Today I will dive into the topic of saving money on buying meat. This is where is starts getting tricky because we all have a standard of quality when it comes to meat. And there are many factors to consider when figuring out how to get the best deal on the quality of meat we desire that will effect how much we pay: how the animal is raised, what the animal ate, how it was treated, how far the meat had to travel, how it was butchered, etc.
You can save big money, even on the higher quality meat, if you are intentional with your spending and are strategic with your timing.
Here are some ways to save money buying meat:
:: Look for clearanced meat at Safeway and other stores. Most stores will mark down meat when the pull-date is approaching. Safeway will mark a package down first by 30% then move it to 50% off. You hit the jackpot when you find meat that is already on a loss-leader sale and marked down by 50%. Freeze it in meal-sized portions.
:: Use all the butcher’s services. There’s an advantage to buying meat from the top-shelf grocery stores. Their butchers are actually knowledgeable about meat and provide extra complimentary services for you. Albertsons will marinate your meat for you. Butchers can give you tips on how to best cook a certain cut, especially if you’re unfamiliar with it. They will package the meat into meal sized portions for you so you don’t have to pay for the Ziploc bags yourself.
:: Buy cuts and varieties that you are confident that you can prepare. I can’t tell you how many times I’ve purchased a deeply discounted piece of meat that I was totally unfamiliar with. After months (or maybe a year) of looking at it in the freezer and feeling guilty that I hadn’t cooked it, I just threw it away. Even super-cheap meat is a waste of money if you don’t actually consume it.
:: Save up and buy a portion of a cow from a local farmer. This is really the most economical way to purchase local, grass-fed (pastured) beef. You can find farmers on craigslist or Eat Wild. My friends and I usually pay about $3 – $4 per pound for our beef when we buy a quarter or half a cow.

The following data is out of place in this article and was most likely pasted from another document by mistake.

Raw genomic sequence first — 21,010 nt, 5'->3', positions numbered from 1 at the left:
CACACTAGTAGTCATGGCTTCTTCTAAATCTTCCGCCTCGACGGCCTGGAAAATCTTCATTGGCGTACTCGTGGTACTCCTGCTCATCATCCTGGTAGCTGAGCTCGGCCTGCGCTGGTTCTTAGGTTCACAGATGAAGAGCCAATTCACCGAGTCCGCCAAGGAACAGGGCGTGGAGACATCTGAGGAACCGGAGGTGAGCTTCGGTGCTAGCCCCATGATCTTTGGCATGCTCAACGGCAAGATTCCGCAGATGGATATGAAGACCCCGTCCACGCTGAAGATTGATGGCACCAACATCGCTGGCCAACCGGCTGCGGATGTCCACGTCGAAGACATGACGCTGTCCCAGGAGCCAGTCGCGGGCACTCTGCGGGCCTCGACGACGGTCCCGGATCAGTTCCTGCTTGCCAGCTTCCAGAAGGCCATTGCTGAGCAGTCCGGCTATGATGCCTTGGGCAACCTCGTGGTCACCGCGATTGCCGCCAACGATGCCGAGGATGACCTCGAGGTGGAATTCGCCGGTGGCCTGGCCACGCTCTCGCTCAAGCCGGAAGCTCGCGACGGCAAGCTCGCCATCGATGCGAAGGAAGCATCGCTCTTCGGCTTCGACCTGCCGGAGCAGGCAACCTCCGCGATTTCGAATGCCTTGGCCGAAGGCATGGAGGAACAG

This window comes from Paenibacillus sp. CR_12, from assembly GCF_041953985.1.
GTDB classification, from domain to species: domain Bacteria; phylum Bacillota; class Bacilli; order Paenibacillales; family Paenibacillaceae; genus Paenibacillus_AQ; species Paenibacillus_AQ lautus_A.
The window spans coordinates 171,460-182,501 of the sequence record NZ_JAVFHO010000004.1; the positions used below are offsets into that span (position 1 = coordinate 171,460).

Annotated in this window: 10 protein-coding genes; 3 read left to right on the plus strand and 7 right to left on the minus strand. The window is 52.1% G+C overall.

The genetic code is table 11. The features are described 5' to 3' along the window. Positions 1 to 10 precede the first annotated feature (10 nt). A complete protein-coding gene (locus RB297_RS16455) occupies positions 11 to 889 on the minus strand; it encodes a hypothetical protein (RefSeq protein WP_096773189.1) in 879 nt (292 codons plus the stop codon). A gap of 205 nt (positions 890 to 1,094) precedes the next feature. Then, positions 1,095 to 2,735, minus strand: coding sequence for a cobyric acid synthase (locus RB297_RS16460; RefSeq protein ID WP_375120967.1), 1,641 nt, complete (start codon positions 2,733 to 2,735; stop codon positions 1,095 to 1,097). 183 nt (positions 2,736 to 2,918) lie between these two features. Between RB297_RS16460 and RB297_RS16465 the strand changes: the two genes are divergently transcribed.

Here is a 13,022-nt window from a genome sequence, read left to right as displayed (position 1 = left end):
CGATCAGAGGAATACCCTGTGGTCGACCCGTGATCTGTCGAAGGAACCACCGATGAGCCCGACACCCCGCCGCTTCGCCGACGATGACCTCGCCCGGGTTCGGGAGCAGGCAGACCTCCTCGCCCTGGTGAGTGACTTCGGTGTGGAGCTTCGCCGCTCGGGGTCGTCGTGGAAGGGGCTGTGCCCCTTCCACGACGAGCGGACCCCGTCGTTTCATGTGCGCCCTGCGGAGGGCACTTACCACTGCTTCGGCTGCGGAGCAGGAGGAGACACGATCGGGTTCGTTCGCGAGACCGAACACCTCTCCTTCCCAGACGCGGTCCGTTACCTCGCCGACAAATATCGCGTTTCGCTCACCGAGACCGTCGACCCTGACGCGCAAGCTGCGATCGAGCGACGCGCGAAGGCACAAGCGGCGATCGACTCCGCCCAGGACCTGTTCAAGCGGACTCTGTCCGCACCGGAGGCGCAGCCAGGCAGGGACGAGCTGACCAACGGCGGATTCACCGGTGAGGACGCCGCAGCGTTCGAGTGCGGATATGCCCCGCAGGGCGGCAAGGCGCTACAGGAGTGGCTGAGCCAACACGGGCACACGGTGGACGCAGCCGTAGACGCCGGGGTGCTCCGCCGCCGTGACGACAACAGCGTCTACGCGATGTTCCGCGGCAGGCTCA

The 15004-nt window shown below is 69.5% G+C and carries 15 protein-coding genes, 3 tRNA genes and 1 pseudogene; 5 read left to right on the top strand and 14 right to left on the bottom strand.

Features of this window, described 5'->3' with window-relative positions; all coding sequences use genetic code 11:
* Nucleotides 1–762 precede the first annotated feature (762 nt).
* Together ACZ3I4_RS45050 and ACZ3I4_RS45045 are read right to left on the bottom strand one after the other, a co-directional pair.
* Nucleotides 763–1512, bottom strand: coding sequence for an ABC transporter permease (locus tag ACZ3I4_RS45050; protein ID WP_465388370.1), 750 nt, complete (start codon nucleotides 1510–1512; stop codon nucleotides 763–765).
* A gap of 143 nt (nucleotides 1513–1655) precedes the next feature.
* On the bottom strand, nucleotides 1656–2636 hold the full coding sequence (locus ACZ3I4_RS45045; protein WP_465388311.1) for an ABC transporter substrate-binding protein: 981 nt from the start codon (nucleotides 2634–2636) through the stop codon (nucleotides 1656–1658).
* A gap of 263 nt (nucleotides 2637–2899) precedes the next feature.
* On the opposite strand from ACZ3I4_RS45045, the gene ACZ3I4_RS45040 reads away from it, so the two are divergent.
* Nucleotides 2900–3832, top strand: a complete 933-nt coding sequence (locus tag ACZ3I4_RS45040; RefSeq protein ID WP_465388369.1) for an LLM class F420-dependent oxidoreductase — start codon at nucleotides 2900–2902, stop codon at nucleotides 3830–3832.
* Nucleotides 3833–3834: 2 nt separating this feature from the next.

:: Wait for grocery store loss-leader sales and stock up. If you’re interested in local, natural chicken, New Seasons puts their chicken breast on sale for $3.99 per pound once a year. Start saving $30-$40 a month and put it in a “meat” envelope so you are prepared the next time the sale rolls around. I was able to buy six months worth of chicken in February by saving ahead of time.
If you buy meat from conventional grocery stores, it is probably worth your time to keep track of the lowest prices on the cuts and varieties you most eat. If you know that you can regularly get ground beef for $1.99/lb, then you will know to get to the store when it goes on sale for $.99/lb.
:: Use coupons. Surprising, huh? As with all couponing, wait until the stars align. Wait to use those $1 off any Hormel product coupons for when Safeway or Albertsons has Hormel Marinated Pork Tenderloin on sale Buy One, Get One Free and use two coupons and two doubles. Now you’re looking at meat for one dinner leftovers for around $3.
:: Replace meat with high-protein legumes. This is one area in which I have absolutely no experience as beans make me wretch. But I do know that legumes are way cheaper than meat and probably more healthful than most meat options out there. Get your Nourishing Traditions funk on and forgo the canned beans and soak dried beans to save even more money.
I would love to know how you save money buying meat. Leave a comment with your tip!
One thing to note: I know that some of you are passionate about if and what type of meat people should eat. But this series, and this blog, is about saving money on whatever each family chooses to purchase. Please be respectful and keep the debate on sites and forums that deal with such things. I will delete comments that call other reader’s food choices into question.
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